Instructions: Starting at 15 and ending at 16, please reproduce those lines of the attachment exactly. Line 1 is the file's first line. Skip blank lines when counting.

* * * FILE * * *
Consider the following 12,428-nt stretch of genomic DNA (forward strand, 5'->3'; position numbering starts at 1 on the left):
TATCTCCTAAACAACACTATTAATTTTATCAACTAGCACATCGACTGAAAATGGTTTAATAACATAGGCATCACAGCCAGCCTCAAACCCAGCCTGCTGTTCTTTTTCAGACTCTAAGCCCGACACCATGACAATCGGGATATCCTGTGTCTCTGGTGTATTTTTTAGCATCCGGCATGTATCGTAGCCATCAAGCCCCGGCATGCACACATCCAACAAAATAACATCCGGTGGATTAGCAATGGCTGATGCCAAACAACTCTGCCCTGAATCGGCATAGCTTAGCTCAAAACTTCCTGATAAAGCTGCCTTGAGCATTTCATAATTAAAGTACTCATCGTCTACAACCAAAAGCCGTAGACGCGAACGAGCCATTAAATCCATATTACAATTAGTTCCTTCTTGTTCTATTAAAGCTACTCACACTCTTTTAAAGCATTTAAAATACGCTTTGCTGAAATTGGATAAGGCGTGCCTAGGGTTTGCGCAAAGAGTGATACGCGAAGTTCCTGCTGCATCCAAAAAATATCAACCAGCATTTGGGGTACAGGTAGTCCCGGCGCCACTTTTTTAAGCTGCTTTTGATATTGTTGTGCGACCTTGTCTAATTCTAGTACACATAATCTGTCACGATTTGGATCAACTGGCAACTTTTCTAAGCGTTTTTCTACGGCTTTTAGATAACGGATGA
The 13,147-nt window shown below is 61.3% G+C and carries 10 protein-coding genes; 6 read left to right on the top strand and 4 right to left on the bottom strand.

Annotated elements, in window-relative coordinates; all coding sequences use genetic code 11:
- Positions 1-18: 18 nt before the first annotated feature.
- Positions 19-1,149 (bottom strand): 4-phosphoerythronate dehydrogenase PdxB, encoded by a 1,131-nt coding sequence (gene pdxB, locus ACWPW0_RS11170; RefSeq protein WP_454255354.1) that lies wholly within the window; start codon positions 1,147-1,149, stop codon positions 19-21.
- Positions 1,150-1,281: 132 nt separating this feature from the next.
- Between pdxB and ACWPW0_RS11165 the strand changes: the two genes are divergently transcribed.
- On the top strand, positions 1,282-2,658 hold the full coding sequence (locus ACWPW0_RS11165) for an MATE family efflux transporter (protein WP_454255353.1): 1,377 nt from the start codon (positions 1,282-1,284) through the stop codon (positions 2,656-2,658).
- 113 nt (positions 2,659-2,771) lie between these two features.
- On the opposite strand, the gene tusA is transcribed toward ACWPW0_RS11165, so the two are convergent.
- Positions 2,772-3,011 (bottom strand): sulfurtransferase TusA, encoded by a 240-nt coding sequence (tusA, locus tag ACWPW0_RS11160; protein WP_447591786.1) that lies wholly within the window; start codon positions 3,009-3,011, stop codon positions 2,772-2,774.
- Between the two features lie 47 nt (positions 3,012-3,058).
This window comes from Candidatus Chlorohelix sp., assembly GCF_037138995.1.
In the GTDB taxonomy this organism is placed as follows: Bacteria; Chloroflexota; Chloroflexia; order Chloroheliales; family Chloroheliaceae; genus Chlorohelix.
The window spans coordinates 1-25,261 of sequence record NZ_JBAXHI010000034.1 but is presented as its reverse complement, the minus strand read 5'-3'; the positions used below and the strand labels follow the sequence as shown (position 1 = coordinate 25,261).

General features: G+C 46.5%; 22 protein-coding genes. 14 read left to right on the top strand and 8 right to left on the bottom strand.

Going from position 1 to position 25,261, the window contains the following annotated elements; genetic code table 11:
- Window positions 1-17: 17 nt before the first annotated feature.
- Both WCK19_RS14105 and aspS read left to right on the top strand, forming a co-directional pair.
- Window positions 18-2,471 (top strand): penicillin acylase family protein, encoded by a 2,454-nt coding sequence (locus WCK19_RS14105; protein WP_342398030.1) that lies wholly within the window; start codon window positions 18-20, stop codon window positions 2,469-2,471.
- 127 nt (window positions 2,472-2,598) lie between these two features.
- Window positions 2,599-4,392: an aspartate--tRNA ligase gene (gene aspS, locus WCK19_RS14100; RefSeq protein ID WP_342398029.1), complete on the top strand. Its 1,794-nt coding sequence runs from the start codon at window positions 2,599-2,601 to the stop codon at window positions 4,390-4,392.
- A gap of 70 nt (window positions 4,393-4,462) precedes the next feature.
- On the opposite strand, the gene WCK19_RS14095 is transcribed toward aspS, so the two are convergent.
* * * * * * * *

In the GTDB taxonomy this organism is placed as follows: Bacteria; Chloroflexota; Chloroflexia; order Chloroheliales; family Chloroheliaceae; genus Chlorohelix.
The window spans coordinates 1-25,261 of sequence record NZ_JBAXHI010000034.1 but is presented as its reverse complement, the minus strand read 5'-3'; the positions used below and the strand labels follow the sequence as shown (position 1 = coordinate 25,261).